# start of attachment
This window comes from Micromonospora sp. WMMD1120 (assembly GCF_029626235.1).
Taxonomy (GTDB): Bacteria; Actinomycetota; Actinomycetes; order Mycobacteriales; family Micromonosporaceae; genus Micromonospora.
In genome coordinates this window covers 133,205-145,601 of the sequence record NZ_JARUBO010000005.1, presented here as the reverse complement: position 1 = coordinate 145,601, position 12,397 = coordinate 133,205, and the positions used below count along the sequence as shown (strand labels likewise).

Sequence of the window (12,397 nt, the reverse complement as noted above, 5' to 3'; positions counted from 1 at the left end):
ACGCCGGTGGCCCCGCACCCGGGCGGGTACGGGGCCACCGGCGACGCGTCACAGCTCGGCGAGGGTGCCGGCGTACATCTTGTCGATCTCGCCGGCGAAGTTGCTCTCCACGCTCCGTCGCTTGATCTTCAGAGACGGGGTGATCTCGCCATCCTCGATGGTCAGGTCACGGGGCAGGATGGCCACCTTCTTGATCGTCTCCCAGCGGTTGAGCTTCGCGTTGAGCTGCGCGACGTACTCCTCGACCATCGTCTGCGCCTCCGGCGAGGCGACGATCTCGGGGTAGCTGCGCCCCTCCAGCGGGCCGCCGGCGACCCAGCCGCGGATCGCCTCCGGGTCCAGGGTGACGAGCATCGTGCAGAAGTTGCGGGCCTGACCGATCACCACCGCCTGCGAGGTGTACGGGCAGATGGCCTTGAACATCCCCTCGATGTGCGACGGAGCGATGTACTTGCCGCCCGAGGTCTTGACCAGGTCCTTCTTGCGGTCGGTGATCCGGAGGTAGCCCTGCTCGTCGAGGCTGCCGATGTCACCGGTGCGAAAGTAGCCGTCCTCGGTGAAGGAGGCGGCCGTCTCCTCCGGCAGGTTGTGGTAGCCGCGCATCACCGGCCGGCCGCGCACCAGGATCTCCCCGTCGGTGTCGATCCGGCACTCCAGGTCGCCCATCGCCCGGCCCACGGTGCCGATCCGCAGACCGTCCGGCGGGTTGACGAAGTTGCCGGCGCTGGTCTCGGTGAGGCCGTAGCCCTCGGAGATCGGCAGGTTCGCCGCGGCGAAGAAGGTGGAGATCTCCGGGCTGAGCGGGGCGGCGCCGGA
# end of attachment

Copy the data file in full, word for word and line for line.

This window comes from Micromonospora sp. WMMD1120 (assembly GCF_029626235.1).
Taxonomy (GTDB): Bacteria; Actinomycetota; Actinomycetes; order Mycobacteriales; family Micromonosporaceae; genus Micromonospora.
In genome coordinates this window covers 133,205-145,601 of the sequence record NZ_JARUBO010000005.1, presented here as the reverse complement: position 1 = coordinate 145,601, position 12,397 = coordinate 133,205, and the positions used below count along the sequence as shown (strand labels likewise).

Sequence of the window (12,397 nt, the reverse complement as noted above, 5' to 3'; positions counted from 1 at the left end):
ACGCCGGTGGCCCCGCACCCGGGCGGGTACGGGGCCACCGGCGACGCGTCACAGCTCGGCGAGGGTGCCGGCGTACATCTTGTCGATCTCGCCGGCGAAGTTGCTCTCCACGCTCCGTCGCTTGATCTTCAGAGACGGGGTGATCTCGCCATCCTCGATGGTCAGGTCACGGGGCAGGATGGCCACCTTCTTGATCGTCTCCCAGCGGTTGAGCTTCGCGTTGAGCTGCGCGACGTACTCCTCGACCATCGTCTGCGCCTCCGGCGAGGCGACGATCTCGGGGTAGCTGCGCCCCTCCAGCGGGCCGCCGGCGACCCAGCCGCGGATCGCCTCCGGGTCCAGGGTGACGAGCATCGTGCAGAAGTTGCGGGCCTGACCGATCACCACCGCCTGCGAGGTGTACGGGCAGATGGCCTTGAACATCCCCTCGATGTGCGACGGAGCGATGTACTTGCCGCCCGAGGTCTTGACCAGGTCCTTCTTGCGGTCGGTGATCCGGAGGTAGCCCTGCTCGTCGAGGCTGCCGATGTCACCGGTGCGAAAGTAGCCGTCCTCGGTGAAGGAGGCGGCCGTCTCCTCCGGCAGGTTGTGGTAGCCGCGCATCACCGGCCGGCCGCGCACCAGGATCTCCCCGTCGGTGTCGATCCGGCACTCCAGGTCGCCCATCGCCCGGCCCACGGTGCCGATCCGCAGACCGTCCGGCGGGTTGACGAAGTTGCCGGCGCTGGTCTCGGTGAGGCCGTAGCCCTCGGAGATCGGCAGGTTCGCCGCGGCGAAGAAGGTGGAGATCTCCGGGCTGAGCGGGGCGGCGCCGGA